Purpose: To calculate the measures of accuracy of different imaging modalities in patients with early/intermediate age-related macular degeneration (AMD). Design: Prospective, observational, cross-sectional study. Participants: Patients with early or intermediate AMD. Methods: All participants underwent a complete multimodal imaging assessment with a confocal scanning laser ophthalmoscope, including near-infrared reflectance (NIR), green fundus autofluorescence (G-FAF), confocal pseudocolor, and retromode deviated to right (DR) and left (DL). Drusen were topographically divided as small and medium (≤125 μ diameter) and large (>125 μ diameter), whereas subretinal drusenoid deposits (SDDs) were divided into dot and ribbon phenotypes. Multimodal imaging was considered the reference standard for detecting different subtypes of drusen and SDDs. Cohen's kappa (k) was used to test interobserver agreement for each imaging modality. Main Outcome Measures: Capability to differentiate subtypes of drusen and SDDs with different imaging modalities. Results: A total of 100 eyes (62% were female participants) were evaluated. The inter-rate reliability between 2 readers for each imaging modality ranged between 0.76 and 0.95. Overall, large drusen were better identified with confocal pseudocolor imaging (96.6% sensitivity; 77.8% specificity). Smaller drusen were better detected with retromode modalities DR or DL (92% sensitivity; 58.3% specificity and 85.2% sensitivity; 83.3% specificity, respectively). Ribbon SDDs were better detected by color imaging (80.5% sensitivity; 98.3% specificity). Dot SDDs were well identified with NIR (83.1% sensitivity; 91.4% specificity) and G-FAF (84.6% sensitivity; 77.1% specificity). Conclusions: Near-infrared reflectance and G-FAF should be considered for classification of dot SDDs, and confocal pseudocolor is optimal for characterizing ribbon SDDs. Among all imaging modalities, retromode technology DR and DL may be a potential supplementary modality to detect even smaller drusen.

Sensitivity and Specificity of Multimodal Imaging in Characterizing Drusen / M. Cozzi, D. Monteduro, S. Parrulli, F. Corvi, F. Zicarelli, G. Corradetti, S. Sadda, G. Staurenghi. - In: OPHTHALMOLOGY RETINA. - ISSN 2468-6530. - 4:10(2020 Oct), pp. 987-995. [10.1016/j.oret.2020.04.013]

Sensitivity and Specificity of Multimodal Imaging in Characterizing Drusen

M. Cozzi
Primo
;
D. Monteduro
Secondo
;
S. Parrulli;F. Corvi;F. Zicarelli;G. Staurenghi
Ultimo
2020

Abstract

Purpose: To calculate the measures of accuracy of different imaging modalities in patients with early/intermediate age-related macular degeneration (AMD). Design: Prospective, observational, cross-sectional study. Participants: Patients with early or intermediate AMD. Methods: All participants underwent a complete multimodal imaging assessment with a confocal scanning laser ophthalmoscope, including near-infrared reflectance (NIR), green fundus autofluorescence (G-FAF), confocal pseudocolor, and retromode deviated to right (DR) and left (DL). Drusen were topographically divided as small and medium (≤125 μ diameter) and large (>125 μ diameter), whereas subretinal drusenoid deposits (SDDs) were divided into dot and ribbon phenotypes. Multimodal imaging was considered the reference standard for detecting different subtypes of drusen and SDDs. Cohen's kappa (k) was used to test interobserver agreement for each imaging modality. Main Outcome Measures: Capability to differentiate subtypes of drusen and SDDs with different imaging modalities. Results: A total of 100 eyes (62% were female participants) were evaluated. The inter-rate reliability between 2 readers for each imaging modality ranged between 0.76 and 0.95. Overall, large drusen were better identified with confocal pseudocolor imaging (96.6% sensitivity; 77.8% specificity). Smaller drusen were better detected with retromode modalities DR or DL (92% sensitivity; 58.3% specificity and 85.2% sensitivity; 83.3% specificity, respectively). Ribbon SDDs were better detected by color imaging (80.5% sensitivity; 98.3% specificity). Dot SDDs were well identified with NIR (83.1% sensitivity; 91.4% specificity) and G-FAF (84.6% sensitivity; 77.1% specificity). Conclusions: Near-infrared reflectance and G-FAF should be considered for classification of dot SDDs, and confocal pseudocolor is optimal for characterizing ribbon SDDs. Among all imaging modalities, retromode technology DR and DL may be a potential supplementary modality to detect even smaller drusen.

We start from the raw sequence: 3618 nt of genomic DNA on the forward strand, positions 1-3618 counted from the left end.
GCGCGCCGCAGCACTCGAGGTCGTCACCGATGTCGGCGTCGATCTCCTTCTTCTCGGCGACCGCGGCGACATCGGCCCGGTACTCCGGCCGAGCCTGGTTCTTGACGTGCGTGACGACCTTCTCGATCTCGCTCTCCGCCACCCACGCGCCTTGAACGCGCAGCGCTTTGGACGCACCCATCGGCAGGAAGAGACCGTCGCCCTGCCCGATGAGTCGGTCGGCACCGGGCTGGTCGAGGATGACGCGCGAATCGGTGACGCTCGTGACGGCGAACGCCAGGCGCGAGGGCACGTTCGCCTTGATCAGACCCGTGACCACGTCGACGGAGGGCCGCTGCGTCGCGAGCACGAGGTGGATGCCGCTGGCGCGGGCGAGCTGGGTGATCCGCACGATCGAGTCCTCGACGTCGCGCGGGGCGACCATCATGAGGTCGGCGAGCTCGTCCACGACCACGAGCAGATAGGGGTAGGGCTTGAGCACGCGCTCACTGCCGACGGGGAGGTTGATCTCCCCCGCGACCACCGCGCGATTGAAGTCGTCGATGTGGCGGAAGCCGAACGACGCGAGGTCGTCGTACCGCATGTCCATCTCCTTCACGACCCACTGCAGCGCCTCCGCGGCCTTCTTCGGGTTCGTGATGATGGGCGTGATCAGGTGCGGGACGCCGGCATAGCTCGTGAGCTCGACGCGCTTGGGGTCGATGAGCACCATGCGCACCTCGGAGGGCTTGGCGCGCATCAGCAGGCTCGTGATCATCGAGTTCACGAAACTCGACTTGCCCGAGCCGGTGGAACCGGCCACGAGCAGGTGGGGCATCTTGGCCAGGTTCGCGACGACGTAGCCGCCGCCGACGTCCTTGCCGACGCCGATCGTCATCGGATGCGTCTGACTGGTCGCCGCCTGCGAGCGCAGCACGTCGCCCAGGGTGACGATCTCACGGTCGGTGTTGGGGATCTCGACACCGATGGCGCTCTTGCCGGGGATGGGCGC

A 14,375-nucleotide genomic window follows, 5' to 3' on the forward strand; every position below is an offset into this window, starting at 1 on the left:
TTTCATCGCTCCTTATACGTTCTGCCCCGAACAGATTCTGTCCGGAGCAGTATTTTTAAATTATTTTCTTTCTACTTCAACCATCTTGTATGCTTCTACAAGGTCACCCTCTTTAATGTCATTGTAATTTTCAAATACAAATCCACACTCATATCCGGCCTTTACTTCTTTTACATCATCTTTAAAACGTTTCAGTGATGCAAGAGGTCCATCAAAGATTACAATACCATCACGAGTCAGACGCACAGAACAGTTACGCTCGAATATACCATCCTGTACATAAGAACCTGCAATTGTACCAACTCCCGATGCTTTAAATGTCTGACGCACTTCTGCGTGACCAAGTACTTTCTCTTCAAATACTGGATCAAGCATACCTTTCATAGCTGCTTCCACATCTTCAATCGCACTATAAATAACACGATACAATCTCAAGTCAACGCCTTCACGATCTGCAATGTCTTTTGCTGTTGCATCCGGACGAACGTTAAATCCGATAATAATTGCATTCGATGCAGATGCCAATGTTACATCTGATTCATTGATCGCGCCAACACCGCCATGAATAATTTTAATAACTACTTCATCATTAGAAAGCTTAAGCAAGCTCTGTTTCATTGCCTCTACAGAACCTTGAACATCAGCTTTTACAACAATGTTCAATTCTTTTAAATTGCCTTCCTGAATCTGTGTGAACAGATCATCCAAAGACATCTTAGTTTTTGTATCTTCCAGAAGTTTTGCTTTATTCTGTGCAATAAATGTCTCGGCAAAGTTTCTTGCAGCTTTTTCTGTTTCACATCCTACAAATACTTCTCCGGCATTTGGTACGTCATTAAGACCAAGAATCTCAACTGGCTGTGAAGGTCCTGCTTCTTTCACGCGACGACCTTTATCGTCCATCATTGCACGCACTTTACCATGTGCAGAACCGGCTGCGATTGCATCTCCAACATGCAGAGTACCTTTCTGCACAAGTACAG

Settore MED/50 - Scienze Tecniche Mediche Applicate
Settore MED/30 - Malattie Apparato Visivo
ott-2020
Article (author)
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Utilizza questo identificativo per citare o creare un link a questo documento: https://hdl.handle.net/2434/938274
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